Add Some Volume To Your Diet (Eating Wet)

About 60%-70% of your exercise goal success or failure will depend on your eating habits. A "workout warrior" with poor nutritional habits will not succeed with health or fitness. So, how do you add volume to your diet? The basics of it is to eat as many foods with high water content/low calories. Foods such as fresh fruits and vegetables are examples. These types of foods help you to feel fuller (satiety) while eating fewer calories.

For instance, grapes with the same caloric amount as raisins will provide more satiety and theoretically help you eat less the rest of the day.

Energy density of food is a key component when trying to add volume to your diet. Energy density (ED) is defined as the amount of calories of a food divided by its weight in grams.


You would basically focus on foods rich in fiber with high water content (or low ED value). Fresh fruits (apples, etc.) and vegetables (such as tomatoes and broccoli) whole grain pastas, rice, whole grain breads and cereals, soups, salads and skinless white chicken/turkey are some examples.

Other dryer foods could be added to your diet on a limited basis. Dryer foods would be starchy fruits and vegetables, pizza, salad dressings, crackers, etc.

The old rule still applies: A caloric surplus (consume more calories than you burn) will cause you to gain weight! Hopefully a diet high in water content will cause you to consume fewer calories while providing all the nutrition you need.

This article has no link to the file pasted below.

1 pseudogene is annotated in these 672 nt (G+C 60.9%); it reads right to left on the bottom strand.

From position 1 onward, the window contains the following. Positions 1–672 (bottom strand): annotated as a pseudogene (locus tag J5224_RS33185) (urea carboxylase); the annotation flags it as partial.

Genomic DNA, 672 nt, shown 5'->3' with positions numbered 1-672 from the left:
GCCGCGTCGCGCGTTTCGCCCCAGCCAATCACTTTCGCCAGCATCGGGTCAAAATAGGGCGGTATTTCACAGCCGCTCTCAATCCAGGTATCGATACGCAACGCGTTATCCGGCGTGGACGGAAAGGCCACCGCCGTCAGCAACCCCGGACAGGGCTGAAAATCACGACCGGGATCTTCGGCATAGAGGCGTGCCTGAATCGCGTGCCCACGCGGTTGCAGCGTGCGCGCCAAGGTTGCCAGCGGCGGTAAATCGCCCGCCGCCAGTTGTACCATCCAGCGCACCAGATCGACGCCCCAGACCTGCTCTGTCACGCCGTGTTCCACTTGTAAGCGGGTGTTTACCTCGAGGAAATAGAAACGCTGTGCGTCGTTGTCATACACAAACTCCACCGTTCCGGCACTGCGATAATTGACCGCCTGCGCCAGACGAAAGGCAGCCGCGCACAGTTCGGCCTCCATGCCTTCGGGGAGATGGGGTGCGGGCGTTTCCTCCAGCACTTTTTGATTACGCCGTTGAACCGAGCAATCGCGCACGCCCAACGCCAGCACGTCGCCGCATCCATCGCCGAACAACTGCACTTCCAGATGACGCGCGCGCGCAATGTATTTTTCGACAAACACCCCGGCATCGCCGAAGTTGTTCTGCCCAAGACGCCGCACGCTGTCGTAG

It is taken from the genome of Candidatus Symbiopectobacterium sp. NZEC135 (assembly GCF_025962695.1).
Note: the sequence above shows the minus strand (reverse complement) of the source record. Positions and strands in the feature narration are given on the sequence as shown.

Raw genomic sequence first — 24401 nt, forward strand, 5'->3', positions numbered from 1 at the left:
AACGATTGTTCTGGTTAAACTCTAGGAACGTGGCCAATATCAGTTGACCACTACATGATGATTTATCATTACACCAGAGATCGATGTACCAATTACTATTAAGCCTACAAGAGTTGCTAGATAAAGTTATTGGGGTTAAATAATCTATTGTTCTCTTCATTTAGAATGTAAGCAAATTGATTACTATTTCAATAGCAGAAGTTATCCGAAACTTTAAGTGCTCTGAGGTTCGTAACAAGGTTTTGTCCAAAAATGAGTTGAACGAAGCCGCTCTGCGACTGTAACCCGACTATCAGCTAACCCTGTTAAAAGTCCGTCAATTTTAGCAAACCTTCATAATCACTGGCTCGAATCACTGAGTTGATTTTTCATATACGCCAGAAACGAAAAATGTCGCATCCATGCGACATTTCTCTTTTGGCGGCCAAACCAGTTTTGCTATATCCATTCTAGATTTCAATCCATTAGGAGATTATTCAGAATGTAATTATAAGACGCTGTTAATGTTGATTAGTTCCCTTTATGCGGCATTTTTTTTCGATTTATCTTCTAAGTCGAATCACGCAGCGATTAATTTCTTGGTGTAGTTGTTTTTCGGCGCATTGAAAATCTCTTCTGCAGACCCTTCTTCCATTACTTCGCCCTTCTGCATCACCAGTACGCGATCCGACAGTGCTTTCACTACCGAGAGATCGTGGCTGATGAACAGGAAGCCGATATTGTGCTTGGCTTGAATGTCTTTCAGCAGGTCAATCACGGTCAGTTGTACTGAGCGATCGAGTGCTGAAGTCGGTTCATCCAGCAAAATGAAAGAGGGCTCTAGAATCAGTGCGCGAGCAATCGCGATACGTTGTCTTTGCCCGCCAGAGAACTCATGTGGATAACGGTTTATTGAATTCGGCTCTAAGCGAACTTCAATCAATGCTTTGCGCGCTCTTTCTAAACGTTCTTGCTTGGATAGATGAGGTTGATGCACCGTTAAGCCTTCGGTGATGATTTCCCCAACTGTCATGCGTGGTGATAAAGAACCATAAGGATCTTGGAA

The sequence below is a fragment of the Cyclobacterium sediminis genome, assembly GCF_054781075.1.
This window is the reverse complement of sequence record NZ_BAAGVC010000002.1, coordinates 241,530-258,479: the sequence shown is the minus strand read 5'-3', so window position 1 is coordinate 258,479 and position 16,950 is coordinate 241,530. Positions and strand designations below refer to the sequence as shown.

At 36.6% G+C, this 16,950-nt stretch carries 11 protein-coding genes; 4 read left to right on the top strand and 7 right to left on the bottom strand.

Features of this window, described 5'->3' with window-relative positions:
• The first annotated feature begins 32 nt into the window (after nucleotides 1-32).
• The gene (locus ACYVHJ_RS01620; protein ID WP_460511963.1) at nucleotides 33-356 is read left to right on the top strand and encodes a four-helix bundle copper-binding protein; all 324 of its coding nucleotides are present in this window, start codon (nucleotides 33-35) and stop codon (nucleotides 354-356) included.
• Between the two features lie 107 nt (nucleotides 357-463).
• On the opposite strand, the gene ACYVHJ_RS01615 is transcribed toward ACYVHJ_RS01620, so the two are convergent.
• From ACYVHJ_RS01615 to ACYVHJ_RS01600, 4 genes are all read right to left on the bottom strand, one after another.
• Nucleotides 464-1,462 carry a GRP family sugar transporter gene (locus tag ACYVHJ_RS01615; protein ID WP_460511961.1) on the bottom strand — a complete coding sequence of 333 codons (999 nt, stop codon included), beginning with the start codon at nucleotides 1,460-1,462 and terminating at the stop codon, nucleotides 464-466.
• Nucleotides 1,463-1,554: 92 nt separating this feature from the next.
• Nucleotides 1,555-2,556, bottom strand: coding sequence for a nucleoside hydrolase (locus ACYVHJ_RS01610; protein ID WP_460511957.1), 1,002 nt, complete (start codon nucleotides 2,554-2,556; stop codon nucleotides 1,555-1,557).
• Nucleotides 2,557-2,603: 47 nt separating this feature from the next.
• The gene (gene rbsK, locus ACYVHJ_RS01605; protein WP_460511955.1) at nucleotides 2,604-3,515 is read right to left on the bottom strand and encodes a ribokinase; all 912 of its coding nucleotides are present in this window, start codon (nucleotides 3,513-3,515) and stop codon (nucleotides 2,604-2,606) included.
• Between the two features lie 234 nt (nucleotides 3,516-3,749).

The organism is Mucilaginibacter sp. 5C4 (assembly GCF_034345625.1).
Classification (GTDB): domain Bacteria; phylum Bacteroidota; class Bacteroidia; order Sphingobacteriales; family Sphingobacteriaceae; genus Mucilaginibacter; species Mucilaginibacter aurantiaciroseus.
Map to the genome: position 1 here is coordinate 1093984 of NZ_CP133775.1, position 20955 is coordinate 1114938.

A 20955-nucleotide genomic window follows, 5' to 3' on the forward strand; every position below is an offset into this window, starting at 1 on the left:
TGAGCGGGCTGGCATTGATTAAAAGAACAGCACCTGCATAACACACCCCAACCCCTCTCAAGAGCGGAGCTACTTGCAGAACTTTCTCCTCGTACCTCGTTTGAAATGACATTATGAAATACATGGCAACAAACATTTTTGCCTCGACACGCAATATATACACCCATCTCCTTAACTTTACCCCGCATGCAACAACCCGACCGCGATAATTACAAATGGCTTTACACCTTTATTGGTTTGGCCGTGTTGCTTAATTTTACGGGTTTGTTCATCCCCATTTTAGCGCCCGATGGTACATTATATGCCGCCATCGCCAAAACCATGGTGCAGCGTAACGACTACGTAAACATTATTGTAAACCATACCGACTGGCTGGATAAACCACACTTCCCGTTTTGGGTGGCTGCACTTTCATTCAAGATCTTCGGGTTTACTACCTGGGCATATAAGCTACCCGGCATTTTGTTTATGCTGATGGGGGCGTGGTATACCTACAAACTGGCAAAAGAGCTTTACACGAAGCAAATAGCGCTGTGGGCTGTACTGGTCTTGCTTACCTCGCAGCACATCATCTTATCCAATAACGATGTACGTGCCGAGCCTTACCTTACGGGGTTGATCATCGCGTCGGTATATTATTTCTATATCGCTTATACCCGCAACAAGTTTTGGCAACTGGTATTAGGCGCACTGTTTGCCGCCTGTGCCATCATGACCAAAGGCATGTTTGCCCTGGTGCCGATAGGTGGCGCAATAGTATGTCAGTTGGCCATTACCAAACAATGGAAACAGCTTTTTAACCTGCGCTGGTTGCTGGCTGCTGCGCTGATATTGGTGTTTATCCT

And keep doing the things that always work:

1) High intensity interval cardio 5-6 days a week (20 minutes a day).
2) Full-body circuit weight training 3 days a week.
3) A diet with about 60%-65% carbs, 20% healthy fats and 15%-20% proteins.

And, no matter how you plan your diet, always exclude fried foods, highly processed foods and high-fat fast foods. Limit foods high in sugar. And drink about half an ounce of water for every pound of your body weight every day.

Eat These 3 Foods to Burn More Belly Fat

Mark Dilworth, BA, PES
Your Fitness University
My Fitness Hut
Her Fitness Hut
Sports Fitness Hut


About Mark

About Mark

Mark Dilworth is a Lifestyle and Weight Management Specialist and since 2006 he has owned Your Fitness University, Her Fitness Hut, My Fitness Hut, Sports Fitness Hut.

Mark has helped thousands of clients and readers make lifestyle changes that lead to better long-term health, which includes acceptable body fat and ideal body weight.He does not recommend fad diets, quick weight loss gimmicks, starvation diets, weight loss pills, fat burner supplements and the like.